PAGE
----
Forum for Science, Industry and Business

Sponsored by:     3M 
Search our Site:

 

Tufts University bioengineers discover secret of spider, silkworm fiber strength

28.08.2003


Findings could drive new tissue engineering applications, organ repair and high-strength materials



Tufts University bioengineers have discovered how spiders and silkworms are able to spin webs and cocoons made of incredibly strong fibers. The answer lies in how they control the silk protein solubility and structural organization in their glands.

"This finding could lead to the development of processing methods resulting in new high-strength and high-performance materials used for biomedical applications, and protective apparel for military and police forces," said David Kaplan, professor and chair of biomedical engineering, and director of Tufts’ Bioengineering Center.


"We identified key aspects of the process that should provide a roadmap for others to optimize artificial spinning of silks as well as in improved production of silks in genetically engineered host systems such as bacteria and transgenic animals," said Kaplan, also a professor of chemical and biological engineering.

He and former postdoctoral fellow Hyoung-Joon Jin published their findings, "Mechanism of Processing of Silks in Insects and Spiders," in the Aug. 28 issue of the international science journal Nature.

The research was funded with $1 million from the National Institutes of Health Dental Institute and $200,000 from the U.S. Air Force Office of Scientific Research. Kaplan collaborated with Tufts colleagues across the University – from chemical, biological and biomedical to the veterinary and dental schools.

Silk is the strongest natural fiber known, but its strength has yet to be replicated in a laboratory. One reason may be the previous lack of understanding how spiders and silkworm process the silk.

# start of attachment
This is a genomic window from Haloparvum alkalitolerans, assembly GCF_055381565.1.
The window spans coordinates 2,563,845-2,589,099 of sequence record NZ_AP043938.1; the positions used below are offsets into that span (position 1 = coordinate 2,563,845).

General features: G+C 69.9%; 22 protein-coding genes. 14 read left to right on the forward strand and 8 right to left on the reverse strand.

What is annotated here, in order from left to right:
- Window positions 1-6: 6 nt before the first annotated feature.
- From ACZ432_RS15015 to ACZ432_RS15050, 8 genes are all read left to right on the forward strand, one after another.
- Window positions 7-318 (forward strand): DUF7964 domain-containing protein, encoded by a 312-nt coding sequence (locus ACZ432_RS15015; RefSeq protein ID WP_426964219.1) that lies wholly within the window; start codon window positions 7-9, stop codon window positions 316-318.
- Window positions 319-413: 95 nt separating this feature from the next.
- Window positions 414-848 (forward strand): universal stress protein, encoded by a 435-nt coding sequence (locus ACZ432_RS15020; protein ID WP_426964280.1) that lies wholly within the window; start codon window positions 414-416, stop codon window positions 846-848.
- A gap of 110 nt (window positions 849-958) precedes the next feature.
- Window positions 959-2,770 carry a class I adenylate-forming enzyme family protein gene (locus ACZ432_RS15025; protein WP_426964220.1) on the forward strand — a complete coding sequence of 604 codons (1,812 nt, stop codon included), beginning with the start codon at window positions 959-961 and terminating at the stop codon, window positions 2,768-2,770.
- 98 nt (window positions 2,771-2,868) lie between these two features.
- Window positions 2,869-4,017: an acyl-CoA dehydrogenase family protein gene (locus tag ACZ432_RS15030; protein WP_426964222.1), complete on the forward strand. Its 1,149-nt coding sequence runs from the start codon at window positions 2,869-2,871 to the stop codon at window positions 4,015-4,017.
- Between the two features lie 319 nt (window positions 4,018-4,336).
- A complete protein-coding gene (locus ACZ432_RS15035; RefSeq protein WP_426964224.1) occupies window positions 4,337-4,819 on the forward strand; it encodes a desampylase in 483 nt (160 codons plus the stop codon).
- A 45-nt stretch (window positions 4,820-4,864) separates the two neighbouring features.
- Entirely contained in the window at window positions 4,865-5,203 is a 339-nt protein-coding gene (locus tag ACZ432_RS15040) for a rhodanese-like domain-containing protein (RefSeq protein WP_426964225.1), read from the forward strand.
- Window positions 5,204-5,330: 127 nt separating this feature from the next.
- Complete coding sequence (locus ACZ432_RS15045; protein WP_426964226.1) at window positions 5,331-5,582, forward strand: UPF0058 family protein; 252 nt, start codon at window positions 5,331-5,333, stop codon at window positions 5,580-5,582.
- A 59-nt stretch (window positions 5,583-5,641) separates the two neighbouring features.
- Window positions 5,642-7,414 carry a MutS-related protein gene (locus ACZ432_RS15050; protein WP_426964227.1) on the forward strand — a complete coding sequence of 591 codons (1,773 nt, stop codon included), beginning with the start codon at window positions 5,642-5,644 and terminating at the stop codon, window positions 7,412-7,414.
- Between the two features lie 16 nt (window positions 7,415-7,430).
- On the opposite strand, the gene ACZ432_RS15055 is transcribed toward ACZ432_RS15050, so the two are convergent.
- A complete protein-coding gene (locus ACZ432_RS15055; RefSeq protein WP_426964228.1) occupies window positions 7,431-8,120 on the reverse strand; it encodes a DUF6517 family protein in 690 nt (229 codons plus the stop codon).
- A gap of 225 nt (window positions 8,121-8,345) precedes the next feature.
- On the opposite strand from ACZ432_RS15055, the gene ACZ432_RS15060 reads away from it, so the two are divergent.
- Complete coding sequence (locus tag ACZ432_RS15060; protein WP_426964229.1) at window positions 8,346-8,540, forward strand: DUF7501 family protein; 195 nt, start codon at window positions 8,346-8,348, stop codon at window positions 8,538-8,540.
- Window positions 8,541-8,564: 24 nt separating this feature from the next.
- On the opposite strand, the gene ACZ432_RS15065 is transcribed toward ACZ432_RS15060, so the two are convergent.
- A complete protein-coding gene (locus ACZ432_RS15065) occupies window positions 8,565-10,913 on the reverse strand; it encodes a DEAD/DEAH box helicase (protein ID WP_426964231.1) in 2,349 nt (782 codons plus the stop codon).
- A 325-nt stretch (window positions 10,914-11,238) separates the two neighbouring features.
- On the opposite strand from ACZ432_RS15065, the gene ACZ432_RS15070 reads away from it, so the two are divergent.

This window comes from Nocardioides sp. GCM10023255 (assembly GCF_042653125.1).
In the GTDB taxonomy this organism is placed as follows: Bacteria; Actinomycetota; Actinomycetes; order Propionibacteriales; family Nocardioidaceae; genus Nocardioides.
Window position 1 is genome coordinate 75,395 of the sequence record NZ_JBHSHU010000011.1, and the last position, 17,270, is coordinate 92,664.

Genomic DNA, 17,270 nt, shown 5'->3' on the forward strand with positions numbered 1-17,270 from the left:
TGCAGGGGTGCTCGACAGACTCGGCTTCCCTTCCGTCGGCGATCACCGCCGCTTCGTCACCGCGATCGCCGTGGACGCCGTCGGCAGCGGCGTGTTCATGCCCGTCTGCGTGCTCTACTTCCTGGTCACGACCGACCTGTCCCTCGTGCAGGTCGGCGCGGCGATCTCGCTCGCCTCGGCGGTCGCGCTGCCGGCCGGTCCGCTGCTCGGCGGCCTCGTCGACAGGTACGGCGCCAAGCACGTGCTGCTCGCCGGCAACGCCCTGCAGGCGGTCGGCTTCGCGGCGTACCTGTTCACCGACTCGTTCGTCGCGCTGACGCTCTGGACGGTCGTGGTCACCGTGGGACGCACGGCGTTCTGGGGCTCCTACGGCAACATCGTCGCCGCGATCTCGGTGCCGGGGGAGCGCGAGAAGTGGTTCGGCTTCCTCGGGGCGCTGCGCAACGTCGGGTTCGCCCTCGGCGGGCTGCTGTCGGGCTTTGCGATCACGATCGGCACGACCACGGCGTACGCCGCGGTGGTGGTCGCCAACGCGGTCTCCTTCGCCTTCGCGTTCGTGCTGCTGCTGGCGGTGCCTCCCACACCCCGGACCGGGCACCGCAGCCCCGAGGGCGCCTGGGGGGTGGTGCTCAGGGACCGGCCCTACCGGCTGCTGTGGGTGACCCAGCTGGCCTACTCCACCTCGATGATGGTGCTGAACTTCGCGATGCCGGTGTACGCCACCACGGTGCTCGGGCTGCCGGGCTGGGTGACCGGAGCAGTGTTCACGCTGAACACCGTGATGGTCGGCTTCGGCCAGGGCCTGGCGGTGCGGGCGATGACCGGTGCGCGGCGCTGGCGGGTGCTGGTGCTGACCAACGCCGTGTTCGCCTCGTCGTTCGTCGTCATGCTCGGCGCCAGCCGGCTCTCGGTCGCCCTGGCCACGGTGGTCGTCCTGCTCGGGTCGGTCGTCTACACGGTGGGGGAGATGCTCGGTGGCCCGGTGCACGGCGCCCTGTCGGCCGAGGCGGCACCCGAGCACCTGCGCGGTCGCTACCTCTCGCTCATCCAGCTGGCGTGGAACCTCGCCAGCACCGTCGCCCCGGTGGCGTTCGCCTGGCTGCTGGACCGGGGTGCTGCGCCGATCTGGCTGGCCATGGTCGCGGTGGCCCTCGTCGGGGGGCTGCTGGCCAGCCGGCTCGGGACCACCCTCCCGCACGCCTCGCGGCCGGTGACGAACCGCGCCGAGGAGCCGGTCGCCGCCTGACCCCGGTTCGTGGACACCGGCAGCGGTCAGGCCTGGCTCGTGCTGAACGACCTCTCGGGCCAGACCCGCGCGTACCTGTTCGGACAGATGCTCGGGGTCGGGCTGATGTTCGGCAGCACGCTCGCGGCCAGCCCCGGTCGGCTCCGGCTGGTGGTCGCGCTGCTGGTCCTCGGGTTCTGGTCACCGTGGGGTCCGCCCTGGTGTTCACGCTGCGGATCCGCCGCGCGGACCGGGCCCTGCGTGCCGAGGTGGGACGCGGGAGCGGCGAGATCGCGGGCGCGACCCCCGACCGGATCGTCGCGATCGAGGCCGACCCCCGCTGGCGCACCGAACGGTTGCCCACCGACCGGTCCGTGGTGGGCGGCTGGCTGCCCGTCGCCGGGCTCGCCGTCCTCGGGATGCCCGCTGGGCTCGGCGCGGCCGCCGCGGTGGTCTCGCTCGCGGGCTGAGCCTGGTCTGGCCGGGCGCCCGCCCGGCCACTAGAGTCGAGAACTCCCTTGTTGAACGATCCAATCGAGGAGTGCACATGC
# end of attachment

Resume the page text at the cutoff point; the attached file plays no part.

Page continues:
The Tufts team has identified the way that spiders and silkworms control the solubility, concentration and structure of the proteins in their glands that spin the silk.

According to Kaplan, silk proteins are organized into pseudo-micelle or soap-like structures that form globular and gel states during processing in the glands. This semi-stable state, with sufficiently entrapped water and liquid crystalline structures, prevents the proteins from crystallizing too early, until the spinning process.

The structures formed in the process can be easily converted artificially into fibers with physical shear (moving the silk gel between two plates of glass) or during fiber spinning in the native process. The control of water content and structure development are essential because premature crystallization of the protein could cause a permanent blockage of the spinning system, leading to catastrophic consequences for the spider or silkworm.

This process, when combined with the novel polymer design features in silk proteins, retains sufficient water to keep the protein soluble, while allowing the protein to self-organize and reach spinnable concentrations. Achieving sufficient concentration of protein is key to the proper spinning of fibers and to the spider’s and silkworm’s survival.